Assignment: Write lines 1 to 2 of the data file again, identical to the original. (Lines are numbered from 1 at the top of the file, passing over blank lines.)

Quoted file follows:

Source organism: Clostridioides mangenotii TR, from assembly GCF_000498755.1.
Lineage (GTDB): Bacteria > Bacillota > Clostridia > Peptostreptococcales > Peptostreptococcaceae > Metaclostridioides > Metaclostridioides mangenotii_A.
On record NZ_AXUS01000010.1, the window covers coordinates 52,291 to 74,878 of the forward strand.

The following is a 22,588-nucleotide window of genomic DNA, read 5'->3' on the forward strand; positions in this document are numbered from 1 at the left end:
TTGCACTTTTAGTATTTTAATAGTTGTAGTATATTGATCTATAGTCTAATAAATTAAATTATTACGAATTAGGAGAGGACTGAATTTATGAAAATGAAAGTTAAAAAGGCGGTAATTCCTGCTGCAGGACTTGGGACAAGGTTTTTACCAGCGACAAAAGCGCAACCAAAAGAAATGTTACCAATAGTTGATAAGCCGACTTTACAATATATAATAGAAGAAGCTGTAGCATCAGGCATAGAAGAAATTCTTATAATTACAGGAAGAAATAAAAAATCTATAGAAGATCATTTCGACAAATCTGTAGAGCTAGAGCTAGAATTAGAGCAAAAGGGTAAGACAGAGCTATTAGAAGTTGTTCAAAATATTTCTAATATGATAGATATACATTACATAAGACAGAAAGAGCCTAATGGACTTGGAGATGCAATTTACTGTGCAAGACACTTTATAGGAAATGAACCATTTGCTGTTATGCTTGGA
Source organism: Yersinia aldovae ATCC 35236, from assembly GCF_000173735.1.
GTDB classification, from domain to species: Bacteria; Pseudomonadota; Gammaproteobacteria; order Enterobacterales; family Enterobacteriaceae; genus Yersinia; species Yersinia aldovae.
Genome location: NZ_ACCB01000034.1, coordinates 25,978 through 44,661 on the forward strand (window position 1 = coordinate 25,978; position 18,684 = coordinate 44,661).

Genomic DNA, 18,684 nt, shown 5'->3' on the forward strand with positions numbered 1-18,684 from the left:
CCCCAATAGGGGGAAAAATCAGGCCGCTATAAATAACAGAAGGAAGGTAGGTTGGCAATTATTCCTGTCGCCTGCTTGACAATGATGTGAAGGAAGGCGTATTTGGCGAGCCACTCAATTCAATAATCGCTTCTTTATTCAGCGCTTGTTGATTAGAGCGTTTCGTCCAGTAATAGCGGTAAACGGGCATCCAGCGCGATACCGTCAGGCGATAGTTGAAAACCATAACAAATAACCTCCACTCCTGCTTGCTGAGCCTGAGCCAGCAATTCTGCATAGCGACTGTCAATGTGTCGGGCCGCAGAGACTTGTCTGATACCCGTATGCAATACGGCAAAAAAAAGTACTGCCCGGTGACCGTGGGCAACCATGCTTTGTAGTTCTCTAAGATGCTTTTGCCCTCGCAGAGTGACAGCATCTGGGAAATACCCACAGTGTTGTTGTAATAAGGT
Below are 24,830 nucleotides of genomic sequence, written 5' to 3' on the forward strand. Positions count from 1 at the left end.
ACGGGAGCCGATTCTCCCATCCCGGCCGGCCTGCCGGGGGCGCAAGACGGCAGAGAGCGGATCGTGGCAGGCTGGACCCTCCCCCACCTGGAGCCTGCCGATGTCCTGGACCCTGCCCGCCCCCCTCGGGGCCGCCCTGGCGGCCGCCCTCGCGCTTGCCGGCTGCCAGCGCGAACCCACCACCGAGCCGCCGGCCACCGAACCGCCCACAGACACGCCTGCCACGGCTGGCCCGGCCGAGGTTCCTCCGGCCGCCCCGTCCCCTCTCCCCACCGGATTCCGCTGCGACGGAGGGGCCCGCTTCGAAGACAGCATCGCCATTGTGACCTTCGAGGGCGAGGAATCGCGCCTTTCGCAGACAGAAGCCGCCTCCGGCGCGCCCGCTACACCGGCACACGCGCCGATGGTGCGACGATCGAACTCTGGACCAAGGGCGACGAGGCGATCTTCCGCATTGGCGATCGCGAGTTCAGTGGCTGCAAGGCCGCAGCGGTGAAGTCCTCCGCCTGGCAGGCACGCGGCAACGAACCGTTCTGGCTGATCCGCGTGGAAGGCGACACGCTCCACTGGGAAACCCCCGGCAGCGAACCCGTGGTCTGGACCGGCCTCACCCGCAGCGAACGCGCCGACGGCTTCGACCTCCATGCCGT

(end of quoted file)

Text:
Source organism: Clostridioides mangenotii TR, from assembly GCF_000498755.1.
Lineage (GTDB): Bacteria > Bacillota > Clostridia > Peptostreptococcales > Peptostreptococcaceae > Metaclostridioides > Metaclostridioides mangenotii_A.